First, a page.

Career Definition for an Electromechanical Instrumentation Engineer
Electromechanical instrumentation engineers test, repair and maintain equipment used to make goods that operate on the powers of electricity and mechanics. Many of these products have become highly technical; thus, computers have grown more and more important for this career. Students wishing to become electromechanical instrumentation engineers can choose from several levels or types of engineering degrees, which are typically academically rigorous.
|Education||Associate and bachelor's degrees available|
|Job Skills||Computer software experience, technical skills, strong writing|
|Median Salary (2017)*||$56,740 for electro-mechanical technicians
$63,660 for electrical and electronics engineering technicians
|Job Growth (2016-2026)*||4% for electro-mechanical technicians
2% for electrical and electronics engineering technicians
Source: *U.S. Bureau of Labor Statistics
Students looking to become electromechanical instrumentation engineers will find themselves studying in a tough academic climate; engineering degrees are challenging and require knowledge in many subject areas. Prospective engineers will take courses in math, physics and basic engineering; in addition, a heavy emphasis has been placed on computer science in response to the complex computer programs which have become a major part of the industry.
Hopeful electromechanical instrumentation engineers may want to pursue degrees such as an Associate of Applied Science in Instrumentation Technology, a Bachelor of Science in Engineering with a concentration in Electromechanical Engineering, or a Bachelor of Science in Electro-Mechanical Engineering Technology; associate degrees can be completed in approximately two years, bachelor's degrees in four.
Expertise in computer software has become increasingly important for electromechanical instrumentation engineers; many firms require job candidates to have experience with computer-aided design programs. Electromechanical instrumentation engineers must also be capable of working with other highly technical devices. Strong writing skills are also a necessity; electromechanical instrumentation engineers frequently draft memos that discuss highly technical terms for audiences which may not have a background in the field.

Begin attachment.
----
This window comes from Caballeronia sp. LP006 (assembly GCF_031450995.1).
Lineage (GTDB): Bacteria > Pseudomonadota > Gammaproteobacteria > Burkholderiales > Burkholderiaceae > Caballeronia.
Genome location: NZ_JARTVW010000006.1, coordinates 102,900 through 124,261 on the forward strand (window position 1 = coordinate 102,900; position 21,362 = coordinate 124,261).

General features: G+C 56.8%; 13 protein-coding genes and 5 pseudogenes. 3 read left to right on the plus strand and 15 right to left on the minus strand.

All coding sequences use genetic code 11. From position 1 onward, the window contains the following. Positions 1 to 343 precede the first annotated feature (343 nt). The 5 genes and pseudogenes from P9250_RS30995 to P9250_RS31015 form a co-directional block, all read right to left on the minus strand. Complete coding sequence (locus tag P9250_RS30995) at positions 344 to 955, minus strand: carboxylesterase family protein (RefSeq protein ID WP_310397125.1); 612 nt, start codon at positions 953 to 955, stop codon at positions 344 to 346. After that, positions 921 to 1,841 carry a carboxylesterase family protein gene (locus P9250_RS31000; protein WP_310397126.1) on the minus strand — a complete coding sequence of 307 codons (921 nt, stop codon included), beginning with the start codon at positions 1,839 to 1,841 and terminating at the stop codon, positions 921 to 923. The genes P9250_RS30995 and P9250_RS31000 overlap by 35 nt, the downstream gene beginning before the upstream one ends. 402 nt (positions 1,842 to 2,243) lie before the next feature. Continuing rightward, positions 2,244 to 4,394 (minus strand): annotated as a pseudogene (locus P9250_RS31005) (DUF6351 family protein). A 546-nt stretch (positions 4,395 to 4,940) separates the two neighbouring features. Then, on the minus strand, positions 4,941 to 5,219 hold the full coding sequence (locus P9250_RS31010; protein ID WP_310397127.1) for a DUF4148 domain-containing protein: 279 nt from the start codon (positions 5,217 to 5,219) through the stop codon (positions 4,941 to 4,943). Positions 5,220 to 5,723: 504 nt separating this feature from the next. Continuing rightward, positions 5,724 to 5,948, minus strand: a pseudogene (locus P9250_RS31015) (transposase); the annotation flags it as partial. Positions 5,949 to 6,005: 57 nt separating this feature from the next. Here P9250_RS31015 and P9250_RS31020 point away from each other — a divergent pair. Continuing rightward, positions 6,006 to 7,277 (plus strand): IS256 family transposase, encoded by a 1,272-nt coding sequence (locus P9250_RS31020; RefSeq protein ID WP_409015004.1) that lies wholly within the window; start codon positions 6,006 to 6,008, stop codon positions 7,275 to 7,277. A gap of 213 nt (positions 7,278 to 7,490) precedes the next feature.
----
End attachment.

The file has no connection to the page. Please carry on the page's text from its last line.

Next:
Career and Economic Outlook
The Bureau of Labor Statistics (www.bls.gov) reports that 13,800 jobs existed for electromechanical technicians (who usually have a certificate or associate degree) as of 2016. Job growth from 2016 to 2026 is expected at just 4%, which is slower than average. An increase of 2% is expected for electrical and electronic engineering technicians, who usually hold an associate's or bachelor's degree. As of May 2017, the median annual salary for electromechanical technicians was $56,740, and the median salary for electrical and electronics engineering technicians was $63,660, according to the BLS.
Alternate Career Options
You might also want to look into these options for careers in machine engineering:
Learning their skills through college, vocational or apprenticeship programs, machinists then secure jobs setting up, operating and monitoring machine tools that may be automatic, manual or computer-numerically controlled (CNC). According to the BLS in 2017, machinists could expect slower than average employment growth of 2% through 2026 and were paid a median annual wage of $42,600 in 2017.
Mechanical Engineering Technician
Average job growth of 5% was projected for these techs, from 2016-2026, and an annual median salary of $55,360 was reported by the BLS in 2017. Applicants who have earned associate's degrees or taken postsecondary courses in mechanical engineering technology may have the best prospects securing positions where they assist mechanical engineers in designing, testing and manufacturing a variety of mechanical devices.